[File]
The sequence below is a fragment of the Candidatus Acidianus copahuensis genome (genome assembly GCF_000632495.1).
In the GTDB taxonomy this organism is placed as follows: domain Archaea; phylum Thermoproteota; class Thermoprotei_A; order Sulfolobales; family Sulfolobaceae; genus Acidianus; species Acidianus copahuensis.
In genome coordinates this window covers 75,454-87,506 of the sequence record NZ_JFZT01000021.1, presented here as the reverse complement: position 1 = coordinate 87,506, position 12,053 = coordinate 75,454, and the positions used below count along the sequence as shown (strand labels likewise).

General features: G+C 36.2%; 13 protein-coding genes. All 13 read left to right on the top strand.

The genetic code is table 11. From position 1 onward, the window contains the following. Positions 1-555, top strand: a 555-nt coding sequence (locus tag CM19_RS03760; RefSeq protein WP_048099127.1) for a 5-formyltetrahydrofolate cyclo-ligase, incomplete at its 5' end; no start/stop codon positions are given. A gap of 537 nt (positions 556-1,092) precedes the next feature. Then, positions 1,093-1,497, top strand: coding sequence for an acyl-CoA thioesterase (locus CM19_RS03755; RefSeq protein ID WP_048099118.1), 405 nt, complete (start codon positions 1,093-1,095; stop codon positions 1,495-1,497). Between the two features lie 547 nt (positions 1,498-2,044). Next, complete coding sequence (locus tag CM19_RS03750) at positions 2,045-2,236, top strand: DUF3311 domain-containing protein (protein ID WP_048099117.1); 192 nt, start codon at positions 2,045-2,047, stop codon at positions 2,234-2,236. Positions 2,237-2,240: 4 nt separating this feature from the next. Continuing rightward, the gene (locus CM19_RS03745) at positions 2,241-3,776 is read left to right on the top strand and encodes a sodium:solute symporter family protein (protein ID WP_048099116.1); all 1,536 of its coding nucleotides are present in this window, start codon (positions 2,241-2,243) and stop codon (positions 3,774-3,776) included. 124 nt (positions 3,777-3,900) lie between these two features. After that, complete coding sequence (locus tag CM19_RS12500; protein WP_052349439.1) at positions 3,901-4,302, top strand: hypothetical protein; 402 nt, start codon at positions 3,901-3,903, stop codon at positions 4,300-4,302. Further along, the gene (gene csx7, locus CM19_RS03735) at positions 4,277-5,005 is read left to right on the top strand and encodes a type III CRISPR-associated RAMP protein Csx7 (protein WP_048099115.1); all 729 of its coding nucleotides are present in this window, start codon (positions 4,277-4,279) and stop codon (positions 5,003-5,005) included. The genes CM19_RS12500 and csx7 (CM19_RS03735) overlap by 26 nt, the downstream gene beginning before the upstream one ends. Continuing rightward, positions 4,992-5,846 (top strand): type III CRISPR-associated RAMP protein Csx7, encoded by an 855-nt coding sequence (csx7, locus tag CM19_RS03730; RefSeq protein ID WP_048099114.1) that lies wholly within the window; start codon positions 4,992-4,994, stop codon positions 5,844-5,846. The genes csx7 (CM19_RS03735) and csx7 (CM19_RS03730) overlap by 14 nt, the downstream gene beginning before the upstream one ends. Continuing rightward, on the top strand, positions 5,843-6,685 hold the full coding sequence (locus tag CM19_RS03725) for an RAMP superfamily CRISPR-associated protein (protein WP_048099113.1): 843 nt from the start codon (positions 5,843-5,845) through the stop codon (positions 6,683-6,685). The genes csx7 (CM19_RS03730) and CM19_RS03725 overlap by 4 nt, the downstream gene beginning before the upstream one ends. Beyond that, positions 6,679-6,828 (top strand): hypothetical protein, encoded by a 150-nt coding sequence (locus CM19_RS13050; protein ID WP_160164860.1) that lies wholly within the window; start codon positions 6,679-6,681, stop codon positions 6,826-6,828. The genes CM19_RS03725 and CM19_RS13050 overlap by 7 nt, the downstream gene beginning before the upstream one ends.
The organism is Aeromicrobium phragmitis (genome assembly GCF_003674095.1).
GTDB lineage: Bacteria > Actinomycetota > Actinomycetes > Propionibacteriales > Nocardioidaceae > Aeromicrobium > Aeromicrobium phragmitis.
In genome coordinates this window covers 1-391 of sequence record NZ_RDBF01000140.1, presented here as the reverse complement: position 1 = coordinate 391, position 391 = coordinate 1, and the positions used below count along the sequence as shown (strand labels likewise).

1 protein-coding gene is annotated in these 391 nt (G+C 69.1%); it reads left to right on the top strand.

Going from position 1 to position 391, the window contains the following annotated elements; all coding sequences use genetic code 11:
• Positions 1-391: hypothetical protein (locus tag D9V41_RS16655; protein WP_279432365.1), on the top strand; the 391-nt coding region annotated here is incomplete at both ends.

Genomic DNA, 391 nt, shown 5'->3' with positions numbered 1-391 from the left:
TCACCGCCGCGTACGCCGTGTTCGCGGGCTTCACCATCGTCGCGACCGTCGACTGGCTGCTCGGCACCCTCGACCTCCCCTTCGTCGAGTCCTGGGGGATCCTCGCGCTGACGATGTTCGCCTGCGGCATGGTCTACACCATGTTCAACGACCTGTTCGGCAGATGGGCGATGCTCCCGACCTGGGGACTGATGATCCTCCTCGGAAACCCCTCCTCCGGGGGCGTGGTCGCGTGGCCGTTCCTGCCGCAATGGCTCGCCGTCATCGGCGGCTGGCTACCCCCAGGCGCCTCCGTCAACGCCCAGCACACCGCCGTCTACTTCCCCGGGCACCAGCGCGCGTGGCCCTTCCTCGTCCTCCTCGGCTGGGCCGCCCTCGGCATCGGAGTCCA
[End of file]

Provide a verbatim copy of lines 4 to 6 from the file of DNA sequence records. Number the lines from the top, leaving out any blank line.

General features: G+C 36.2%; 13 protein-coding genes. All 13 read left to right on the top strand.

The genetic code is table 11. From position 1 onward, the window contains the following. Positions 1-555, top strand: a 555-nt coding sequence (locus tag CM19_RS03760; RefSeq protein WP_048099127.1) for a 5-formyltetrahydrofolate cyclo-ligase, incomplete at its 5' end; no start/stop codon positions are given. A gap of 537 nt (positions 556-1,092) precedes the next feature. Then, positions 1,093-1,497, top strand: coding sequence for an acyl-CoA thioesterase (locus CM19_RS03755; RefSeq protein ID WP_048099118.1), 405 nt, complete (start codon positions 1,093-1,095; stop codon positions 1,495-1,497). Between the two features lie 547 nt (positions 1,498-2,044). Next, complete coding sequence (locus tag CM19_RS03750) at positions 2,045-2,236, top strand: DUF3311 domain-containing protein (protein ID WP_048099117.1); 192 nt, start codon at positions 2,045-2,047, stop codon at positions 2,234-2,236. Positions 2,237-2,240: 4 nt separating this feature from the next. Continuing rightward, the gene (locus CM19_RS03745) at positions 2,241-3,776 is read left to right on the top strand and encodes a sodium:solute symporter family protein (protein ID WP_048099116.1); all 1,536 of its coding nucleotides are present in this window, start codon (positions 2,241-2,243) and stop codon (positions 3,774-3,776) included. 124 nt (positions 3,777-3,900) lie between these two features. After that, complete coding sequence (locus tag CM19_RS12500; protein WP_052349439.1) at positions 3,901-4,302, top strand: hypothetical protein; 402 nt, start codon at positions 3,901-3,903, stop codon at positions 4,300-4,302. Further along, the gene (gene csx7, locus CM19_RS03735) at positions 4,277-5,005 is read left to right on the top strand and encodes a type III CRISPR-associated RAMP protein Csx7 (protein WP_048099115.1); all 729 of its coding nucleotides are present in this window, start codon (positions 4,277-4,279) and stop codon (positions 5,003-5,005) included. The genes CM19_RS12500 and csx7 (CM19_RS03735) overlap by 26 nt, the downstream gene beginning before the upstream one ends. Continuing rightward, positions 4,992-5,846 (top strand): type III CRISPR-associated RAMP protein Csx7, encoded by an 855-nt coding sequence (csx7, locus tag CM19_RS03730; RefSeq protein ID WP_048099114.1) that lies wholly within the window; start codon positions 4,992-4,994, stop codon positions 5,844-5,846. The genes csx7 (CM19_RS03735) and csx7 (CM19_RS03730) overlap by 14 nt, the downstream gene beginning before the upstream one ends. Continuing rightward, on the top strand, positions 5,843-6,685 hold the full coding sequence (locus tag CM19_RS03725) for an RAMP superfamily CRISPR-associated protein (protein WP_048099113.1): 843 nt from the start codon (positions 5,843-5,845) through the stop codon (positions 6,683-6,685). The genes csx7 (CM19_RS03730) and CM19_RS03725 overlap by 4 nt, the downstream gene beginning before the upstream one ends. Beyond that, positions 6,679-6,828 (top strand): hypothetical protein, encoded by a 150-nt coding sequence (locus CM19_RS13050; protein ID WP_160164860.1) that lies wholly within the window; start codon positions 6,679-6,681, stop codon positions 6,826-6,828. The genes CM19_RS03725 and CM19_RS13050 overlap by 7 nt, the downstream gene beginning before the upstream one ends.
The organism is Aeromicrobium phragmitis (genome assembly GCF_003674095.1).